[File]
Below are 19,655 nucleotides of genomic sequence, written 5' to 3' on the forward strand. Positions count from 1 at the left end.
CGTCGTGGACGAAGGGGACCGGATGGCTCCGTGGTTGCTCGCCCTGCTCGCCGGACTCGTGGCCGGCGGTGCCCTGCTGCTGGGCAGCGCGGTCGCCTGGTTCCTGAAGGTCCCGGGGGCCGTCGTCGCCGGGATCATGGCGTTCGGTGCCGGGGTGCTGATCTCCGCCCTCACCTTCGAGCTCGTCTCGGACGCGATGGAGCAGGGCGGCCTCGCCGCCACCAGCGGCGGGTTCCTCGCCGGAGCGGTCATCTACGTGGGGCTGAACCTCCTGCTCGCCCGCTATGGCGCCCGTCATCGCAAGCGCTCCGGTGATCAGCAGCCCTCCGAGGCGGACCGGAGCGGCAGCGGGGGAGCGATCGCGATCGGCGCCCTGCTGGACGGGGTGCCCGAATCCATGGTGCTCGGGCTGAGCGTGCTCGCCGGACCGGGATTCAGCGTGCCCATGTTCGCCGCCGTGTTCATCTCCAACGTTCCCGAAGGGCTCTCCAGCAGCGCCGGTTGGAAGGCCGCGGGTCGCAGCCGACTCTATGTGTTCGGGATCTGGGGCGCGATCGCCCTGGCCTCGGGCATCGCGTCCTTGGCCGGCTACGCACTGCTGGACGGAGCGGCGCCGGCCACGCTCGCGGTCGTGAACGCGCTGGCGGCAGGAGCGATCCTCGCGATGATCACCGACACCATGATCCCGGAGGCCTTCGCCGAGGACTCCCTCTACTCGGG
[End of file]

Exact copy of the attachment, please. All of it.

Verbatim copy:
Below are 19,655 nucleotides of genomic sequence, written 5' to 3' on the forward strand. Positions count from 1 at the left end.
CGTCGTGGACGAAGGGGACCGGATGGCTCCGTGGTTGCTCGCCCTGCTCGCCGGACTCGTGGCCGGCGGTGCCCTGCTGCTGGGCAGCGCGGTCGCCTGGTTCCTGAAGGTCCCGGGGGCCGTCGTCGCCGGGATCATGGCGTTCGGTGCCGGGGTGCTGATCTCCGCCCTCACCTTCGAGCTCGTCTCGGACGCGATGGAGCAGGGCGGCCTCGCCGCCACCAGCGGCGGGTTCCTCGCCGGAGCGGTCATCTACGTGGGGCTGAACCTCCTGCTCGCCCGCTATGGCGCCCGTCATCGCAAGCGCTCCGGTGATCAGCAGCCCTCCGAGGCGGACCGGAGCGGCAGCGGGGGAGCGATCGCGATCGGCGCCCTGCTGGACGGGGTGCCCGAATCCATGGTGCTCGGGCTGAGCGTGCTCGCCGGACCGGGATTCAGCGTGCCCATGTTCGCCGCCGTGTTCATCTCCAACGTTCCCGAAGGGCTCTCCAGCAGCGCCGGTTGGAAGGCCGCGGGTCGCAGCCGACTCTATGTGTTCGGGATCTGGGGCGCGATCGCCCTGGCCTCGGGCATCGCGTCCTTGGCCGGCTACGCACTGCTGGACGGAGCGGCGCCGGCCACGCTCGCGGTCGTGAACGCGCTGGCGGCAGGAGCGATCCTCGCGATGATCACCGACACCATGATCCCGGAGGCCTTCGCCGAGGACTCCCTCTACTCGGG